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You searched for +publisher:"Eastern Michigan University" +contributor:("Michael Angell, PhD"). Showing records 1 – 2 of 2 total matches.

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Eastern Michigan University

1. Sepehri, Saedeh J. A comparative study of the expression of LINE, mys and SINE retrotransposon loci in somatic and germ-line tissues in peromyscus maniculatus.

Degree: MS, Biology, 2011, Eastern Michigan University

This study was to determine if one or more loci are serving as a master gene for the amplification of LINE, ID, and mys elements, which mobilize via RNA, in Peromyscus maniculatus tissues, by the use of the RT-PCR technique. It was concluded that potentially more than one master gene is responsible for the amplification of LINE and mys in P.maniculatus. RT-PCR products of testes and brain for ID matched that of the BC1 gene, known to be the master gene for ID elements. However, none of the cloned products detected from ovary matched any gene available in the database. Therefore, L1 and ID might not be retrotransposed in the ovary, and BC1 might not be the master gene responsible for the amplification of the ID elements in ovary tissue. The ID in ovary potentially belongs to a more recent family of ID that hasn‘t been previously demonstrated in P.maniculatus. Advisors/Committee Members: David Kass, PhD, Chair, Michael Angell, PhD, Aaron Liepman, PhD.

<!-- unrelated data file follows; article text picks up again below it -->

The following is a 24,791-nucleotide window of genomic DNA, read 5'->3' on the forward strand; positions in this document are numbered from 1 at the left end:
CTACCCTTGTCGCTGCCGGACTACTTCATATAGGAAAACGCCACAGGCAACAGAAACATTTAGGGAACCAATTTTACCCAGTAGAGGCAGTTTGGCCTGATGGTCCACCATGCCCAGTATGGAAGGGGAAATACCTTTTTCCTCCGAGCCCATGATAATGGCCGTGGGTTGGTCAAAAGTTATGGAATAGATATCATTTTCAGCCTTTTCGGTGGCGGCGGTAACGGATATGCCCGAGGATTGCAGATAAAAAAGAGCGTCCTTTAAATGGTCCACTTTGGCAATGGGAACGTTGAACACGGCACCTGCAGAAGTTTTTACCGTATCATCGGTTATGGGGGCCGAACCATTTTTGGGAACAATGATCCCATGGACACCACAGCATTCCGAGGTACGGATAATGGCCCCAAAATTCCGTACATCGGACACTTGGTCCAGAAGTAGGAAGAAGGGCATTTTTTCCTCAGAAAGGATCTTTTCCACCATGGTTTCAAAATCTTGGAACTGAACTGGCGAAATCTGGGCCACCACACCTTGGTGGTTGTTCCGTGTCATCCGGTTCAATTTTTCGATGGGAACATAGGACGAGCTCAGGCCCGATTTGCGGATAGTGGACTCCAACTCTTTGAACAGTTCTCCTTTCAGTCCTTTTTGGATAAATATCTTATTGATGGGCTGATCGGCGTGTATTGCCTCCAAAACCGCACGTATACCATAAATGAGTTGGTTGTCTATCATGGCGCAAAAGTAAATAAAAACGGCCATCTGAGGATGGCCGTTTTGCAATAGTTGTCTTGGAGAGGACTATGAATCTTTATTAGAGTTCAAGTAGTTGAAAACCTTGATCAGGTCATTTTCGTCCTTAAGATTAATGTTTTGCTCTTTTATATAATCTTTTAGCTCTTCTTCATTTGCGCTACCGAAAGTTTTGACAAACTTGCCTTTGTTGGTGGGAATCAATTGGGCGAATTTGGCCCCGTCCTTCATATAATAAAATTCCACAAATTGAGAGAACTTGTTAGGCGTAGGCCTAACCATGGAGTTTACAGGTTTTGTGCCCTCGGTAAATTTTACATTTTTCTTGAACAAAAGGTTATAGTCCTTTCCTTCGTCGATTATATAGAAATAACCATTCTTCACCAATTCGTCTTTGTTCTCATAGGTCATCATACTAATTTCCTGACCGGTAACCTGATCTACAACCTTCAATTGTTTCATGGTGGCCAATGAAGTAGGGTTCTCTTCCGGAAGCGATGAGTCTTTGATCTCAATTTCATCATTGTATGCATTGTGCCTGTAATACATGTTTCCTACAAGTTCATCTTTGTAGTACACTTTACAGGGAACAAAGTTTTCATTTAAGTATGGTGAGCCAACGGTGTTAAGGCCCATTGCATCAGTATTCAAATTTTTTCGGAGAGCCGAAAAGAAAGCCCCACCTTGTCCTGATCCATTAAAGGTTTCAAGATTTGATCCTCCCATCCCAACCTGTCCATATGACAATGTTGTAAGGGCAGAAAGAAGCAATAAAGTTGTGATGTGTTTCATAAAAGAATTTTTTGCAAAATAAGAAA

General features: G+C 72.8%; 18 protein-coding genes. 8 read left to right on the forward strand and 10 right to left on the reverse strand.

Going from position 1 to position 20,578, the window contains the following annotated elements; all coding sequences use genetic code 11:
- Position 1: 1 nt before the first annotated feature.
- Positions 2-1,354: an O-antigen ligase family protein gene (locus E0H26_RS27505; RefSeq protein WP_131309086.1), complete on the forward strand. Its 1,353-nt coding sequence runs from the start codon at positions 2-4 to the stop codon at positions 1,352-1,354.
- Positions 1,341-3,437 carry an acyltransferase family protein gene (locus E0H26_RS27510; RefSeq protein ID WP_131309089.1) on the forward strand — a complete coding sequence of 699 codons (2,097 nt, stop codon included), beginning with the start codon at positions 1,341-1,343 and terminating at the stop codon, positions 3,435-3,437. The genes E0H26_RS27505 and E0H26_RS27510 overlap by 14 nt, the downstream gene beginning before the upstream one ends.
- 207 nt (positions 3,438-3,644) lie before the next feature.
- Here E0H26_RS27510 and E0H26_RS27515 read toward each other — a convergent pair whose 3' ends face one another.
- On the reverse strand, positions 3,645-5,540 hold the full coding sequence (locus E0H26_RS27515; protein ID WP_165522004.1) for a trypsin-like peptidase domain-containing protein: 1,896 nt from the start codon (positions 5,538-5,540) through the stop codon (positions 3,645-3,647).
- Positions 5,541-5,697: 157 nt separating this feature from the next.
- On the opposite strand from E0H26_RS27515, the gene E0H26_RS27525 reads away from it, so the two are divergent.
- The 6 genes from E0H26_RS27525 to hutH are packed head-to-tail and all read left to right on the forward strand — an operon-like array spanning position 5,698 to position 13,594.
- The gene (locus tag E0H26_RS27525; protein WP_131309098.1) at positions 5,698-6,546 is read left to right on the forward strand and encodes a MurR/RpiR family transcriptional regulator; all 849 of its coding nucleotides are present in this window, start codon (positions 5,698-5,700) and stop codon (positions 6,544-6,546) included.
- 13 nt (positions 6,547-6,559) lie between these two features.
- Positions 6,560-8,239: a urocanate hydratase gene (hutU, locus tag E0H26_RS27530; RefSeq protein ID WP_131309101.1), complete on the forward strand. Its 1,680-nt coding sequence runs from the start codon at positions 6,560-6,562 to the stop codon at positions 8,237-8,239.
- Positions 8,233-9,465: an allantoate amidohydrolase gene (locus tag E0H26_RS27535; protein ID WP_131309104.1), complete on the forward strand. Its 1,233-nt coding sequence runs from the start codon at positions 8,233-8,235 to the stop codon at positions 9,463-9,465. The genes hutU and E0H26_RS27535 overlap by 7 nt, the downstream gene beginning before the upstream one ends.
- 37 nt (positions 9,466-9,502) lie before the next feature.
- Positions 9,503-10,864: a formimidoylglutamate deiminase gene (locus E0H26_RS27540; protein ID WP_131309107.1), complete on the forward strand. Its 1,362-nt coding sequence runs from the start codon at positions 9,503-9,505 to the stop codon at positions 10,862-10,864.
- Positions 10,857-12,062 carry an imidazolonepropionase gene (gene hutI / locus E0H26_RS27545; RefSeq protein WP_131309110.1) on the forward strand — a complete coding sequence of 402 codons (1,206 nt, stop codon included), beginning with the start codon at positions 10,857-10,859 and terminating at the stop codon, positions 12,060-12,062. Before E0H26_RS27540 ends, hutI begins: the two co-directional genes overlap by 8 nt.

Subjects/Keywords: Peromyscus maniculatus; retrotransposons; LINE elements; Mys elements; ID element; Biology

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APA · Chicago · MLA · Vancouver · CSE | Export to Zotero / EndNote / Reference Manager

APA (6th Edition):

Sepehri, S. J. (2011). A comparative study of the expression of LINE, mys and SINE retrotransposon loci in somatic and germ-line tissues in peromyscus maniculatus. (Masters Thesis). Eastern Michigan University. Retrieved from http://commons.emich.edu/theses/310

Chicago Manual of Style (16th Edition):

Sepehri, Saedeh J. “A comparative study of the expression of LINE, mys and SINE retrotransposon loci in somatic and germ-line tissues in peromyscus maniculatus.” 2011. Masters Thesis, Eastern Michigan University. Accessed March 22, 2019. http://commons.emich.edu/theses/310.

MLA Handbook (7th Edition):

Sepehri, Saedeh J. “A comparative study of the expression of LINE, mys and SINE retrotransposon loci in somatic and germ-line tissues in peromyscus maniculatus.” 2011. Web. 22 Mar 2019.

Vancouver:

Sepehri SJ. A comparative study of the expression of LINE, mys and SINE retrotransposon loci in somatic and germ-line tissues in peromyscus maniculatus. [Internet] [Masters thesis]. Eastern Michigan University; 2011. [cited 2019 Mar 22]. Available from: http://commons.emich.edu/theses/310.

Council of Science Editors:

Sepehri SJ. A comparative study of the expression of LINE, mys and SINE retrotransposon loci in somatic and germ-line tissues in peromyscus maniculatus. [Masters Thesis]. Eastern Michigan University; 2011. Available from: http://commons.emich.edu/theses/310


Eastern Michigan University